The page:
With preparations well under way for a societal shift to solid-state lighting based on high-output LEDs, a proverbial light bulb has appeared above the heads of some forward-looking engineers. Their proposal: Why not switch the LEDs on and off so fast the eye cannot tell, in order to use them to transmit data too?
With enough advance work, every new LED light fixture could also be wired into the network backbone, accomplishing ubiquitous wireless communications to any device in a room without burdening the already crowded radio-frequency bands. Visible light communications (VLC) is being refined by industry, standards groups and well-funded government initiatives. And the stakes are enormous, since the traditional lighting market is measured in trillions of dollars and the transition to solid-state has already begun. This year, LED lighting will account for more than a $1 billion market, with projected growth to about $7.3 billion by 2014, according to Strategies Unlimited (Mountain View, Calif.).
Just as brake lights "tell" drivers to stop, VLC could send the same message to engine-control units for collision avoidance.
Graphics provided by Boston University applications.
Source: Boston University
Click on image to enlarge.
Dual use of LED lighting for illumination and communication would enable
ubiquitous computing, with separate data streams for each device in the room.
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Of course, solid-state lighting's priorities are to lower greenhouse gas emissions and users' utility bills, since LED lamps use less power than today's standard lighting products. But the enormous size of the market has already prompted nearly every major electronics research organization to begin developing VLC applications.
Most of those apps will not attempt to replace other wireless technologies, such as Bluetooth, Wi-Fi, WiMax and LTE, but will aim for niches that are not well served by RF wireless today-from hospitals and aircraft, where RF can interfere with signals in life-critical equipment, to robots that could navigate halls for mail delivery using virtual signposts in overhead lighting, or signage that could supply additional information when a phone camera is pointed it.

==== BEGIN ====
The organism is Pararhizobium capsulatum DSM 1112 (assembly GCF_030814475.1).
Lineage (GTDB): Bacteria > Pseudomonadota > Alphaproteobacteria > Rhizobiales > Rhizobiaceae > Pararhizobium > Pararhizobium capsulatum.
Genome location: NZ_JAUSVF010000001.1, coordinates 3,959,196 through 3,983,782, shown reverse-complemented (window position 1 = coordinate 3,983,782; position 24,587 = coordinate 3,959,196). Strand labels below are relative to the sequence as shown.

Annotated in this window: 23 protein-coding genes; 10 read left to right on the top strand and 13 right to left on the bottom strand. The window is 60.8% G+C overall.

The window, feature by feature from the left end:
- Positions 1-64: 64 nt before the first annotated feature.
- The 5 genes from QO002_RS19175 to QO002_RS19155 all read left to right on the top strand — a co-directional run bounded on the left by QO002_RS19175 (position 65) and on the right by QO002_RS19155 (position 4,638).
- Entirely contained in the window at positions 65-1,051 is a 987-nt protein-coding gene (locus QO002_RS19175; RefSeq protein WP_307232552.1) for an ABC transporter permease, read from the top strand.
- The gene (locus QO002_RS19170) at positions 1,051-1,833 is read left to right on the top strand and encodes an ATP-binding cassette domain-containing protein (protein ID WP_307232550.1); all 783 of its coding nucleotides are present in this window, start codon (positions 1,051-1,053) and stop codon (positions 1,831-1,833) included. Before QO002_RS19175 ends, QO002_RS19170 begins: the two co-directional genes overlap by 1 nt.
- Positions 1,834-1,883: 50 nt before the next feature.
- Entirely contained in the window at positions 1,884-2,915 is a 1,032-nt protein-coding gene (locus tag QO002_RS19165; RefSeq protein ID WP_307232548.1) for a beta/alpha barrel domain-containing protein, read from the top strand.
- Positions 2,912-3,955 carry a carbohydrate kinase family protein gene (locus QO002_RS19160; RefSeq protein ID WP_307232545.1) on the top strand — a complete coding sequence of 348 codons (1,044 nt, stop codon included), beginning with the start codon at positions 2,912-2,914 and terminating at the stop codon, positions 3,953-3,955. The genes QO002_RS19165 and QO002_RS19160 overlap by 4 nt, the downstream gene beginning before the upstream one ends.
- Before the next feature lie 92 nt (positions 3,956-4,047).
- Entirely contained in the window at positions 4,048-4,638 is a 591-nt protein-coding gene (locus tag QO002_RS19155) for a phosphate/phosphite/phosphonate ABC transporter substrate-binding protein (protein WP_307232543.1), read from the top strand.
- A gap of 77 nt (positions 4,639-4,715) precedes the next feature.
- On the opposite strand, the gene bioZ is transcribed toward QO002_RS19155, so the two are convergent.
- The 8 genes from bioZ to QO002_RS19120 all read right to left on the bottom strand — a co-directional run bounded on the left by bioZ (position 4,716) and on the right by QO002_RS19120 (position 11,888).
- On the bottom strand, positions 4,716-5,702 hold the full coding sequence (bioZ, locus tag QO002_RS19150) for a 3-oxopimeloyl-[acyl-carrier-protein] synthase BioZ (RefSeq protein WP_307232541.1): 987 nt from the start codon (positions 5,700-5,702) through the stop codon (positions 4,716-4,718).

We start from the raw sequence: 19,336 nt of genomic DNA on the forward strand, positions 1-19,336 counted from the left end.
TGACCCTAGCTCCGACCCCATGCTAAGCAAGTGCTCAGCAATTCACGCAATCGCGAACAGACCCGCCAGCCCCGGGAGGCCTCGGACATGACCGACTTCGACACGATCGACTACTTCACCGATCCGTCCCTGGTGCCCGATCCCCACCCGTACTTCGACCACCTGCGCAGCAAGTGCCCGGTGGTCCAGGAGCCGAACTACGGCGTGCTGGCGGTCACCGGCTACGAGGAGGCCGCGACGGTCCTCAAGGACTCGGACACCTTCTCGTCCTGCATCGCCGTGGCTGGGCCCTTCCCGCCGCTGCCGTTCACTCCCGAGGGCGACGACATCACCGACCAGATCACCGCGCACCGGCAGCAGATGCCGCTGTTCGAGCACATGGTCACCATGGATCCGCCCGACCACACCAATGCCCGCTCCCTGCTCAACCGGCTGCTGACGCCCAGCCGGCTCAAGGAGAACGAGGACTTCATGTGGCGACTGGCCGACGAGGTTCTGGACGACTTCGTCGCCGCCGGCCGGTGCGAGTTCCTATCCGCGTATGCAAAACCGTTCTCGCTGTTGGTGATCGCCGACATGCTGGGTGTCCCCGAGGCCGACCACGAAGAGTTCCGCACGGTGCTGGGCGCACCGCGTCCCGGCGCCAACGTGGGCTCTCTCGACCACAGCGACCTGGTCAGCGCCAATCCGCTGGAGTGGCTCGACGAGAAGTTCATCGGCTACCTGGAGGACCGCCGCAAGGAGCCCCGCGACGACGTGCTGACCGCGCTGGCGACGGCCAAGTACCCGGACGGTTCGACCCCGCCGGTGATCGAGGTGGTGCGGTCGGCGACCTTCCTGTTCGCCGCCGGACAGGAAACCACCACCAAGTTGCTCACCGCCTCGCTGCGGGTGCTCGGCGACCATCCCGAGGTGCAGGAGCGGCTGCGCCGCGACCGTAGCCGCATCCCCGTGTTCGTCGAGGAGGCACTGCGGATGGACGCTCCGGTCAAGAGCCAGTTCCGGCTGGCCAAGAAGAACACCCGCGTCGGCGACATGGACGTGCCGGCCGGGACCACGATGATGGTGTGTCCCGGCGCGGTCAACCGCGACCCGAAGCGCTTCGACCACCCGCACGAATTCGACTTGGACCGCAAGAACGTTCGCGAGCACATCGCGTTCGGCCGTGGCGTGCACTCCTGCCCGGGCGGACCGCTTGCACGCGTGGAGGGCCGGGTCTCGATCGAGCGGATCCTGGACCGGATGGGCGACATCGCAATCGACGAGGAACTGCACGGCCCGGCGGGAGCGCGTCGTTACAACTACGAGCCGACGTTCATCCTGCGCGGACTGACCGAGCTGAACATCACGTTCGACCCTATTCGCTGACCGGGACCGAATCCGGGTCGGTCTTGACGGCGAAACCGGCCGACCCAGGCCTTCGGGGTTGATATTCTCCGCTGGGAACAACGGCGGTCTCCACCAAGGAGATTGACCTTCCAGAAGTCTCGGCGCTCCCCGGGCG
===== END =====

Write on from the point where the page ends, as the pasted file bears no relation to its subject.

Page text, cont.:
Japan's Visible Light Communications Consortium-whose members Casio, NEC, Panasonic Electric Works, Samsung, Sharp and Toshiba as well as telecom carriers like NTT Docomo-was instrumental in stimulating the IEEE 802.15 Wireless Personal Area Network standards committee to add a ".7" effort to elevate visible light communications to the same wireless status as RF and infrared. The 802.15.7 committee just approved the current draft of the wireless VLC standard at the working group level, "but we still have a lot of comments to resolve," said Rick Roberts, a scientist at Intel Labs (Portland, Ore.) who acts as technical editor for the IEEE 802.15.7 committee.
"The stimulus for getting IEEE involved is the ubiquitous deployment of LEDs. The technology is there for illumination, but if a wireless market is going to be there too, we know from past experience that there needs to be standardization for interoperability," said Roberts. "Our standardization efforts started in 2008, and we are hoping to have the ink dry on the standard next year."
According to Roberts, the primary objective for the 802.15.7 committee is to enforce a standard that puts illumination first and communications second. "Visible light communications is the only [wireless comms] signal you can see with the human eye, so it cannot be obtrusive," he said. "For instance, it would not be good for remote controls, because people watch TV in darkened rooms; you don't want flashes of light being emitted by the remote. . . . Using [LEDs] for communications cannot cause flicker, and [VLC] has to accommodate anything that people normally do with illumination sources, like dimming them."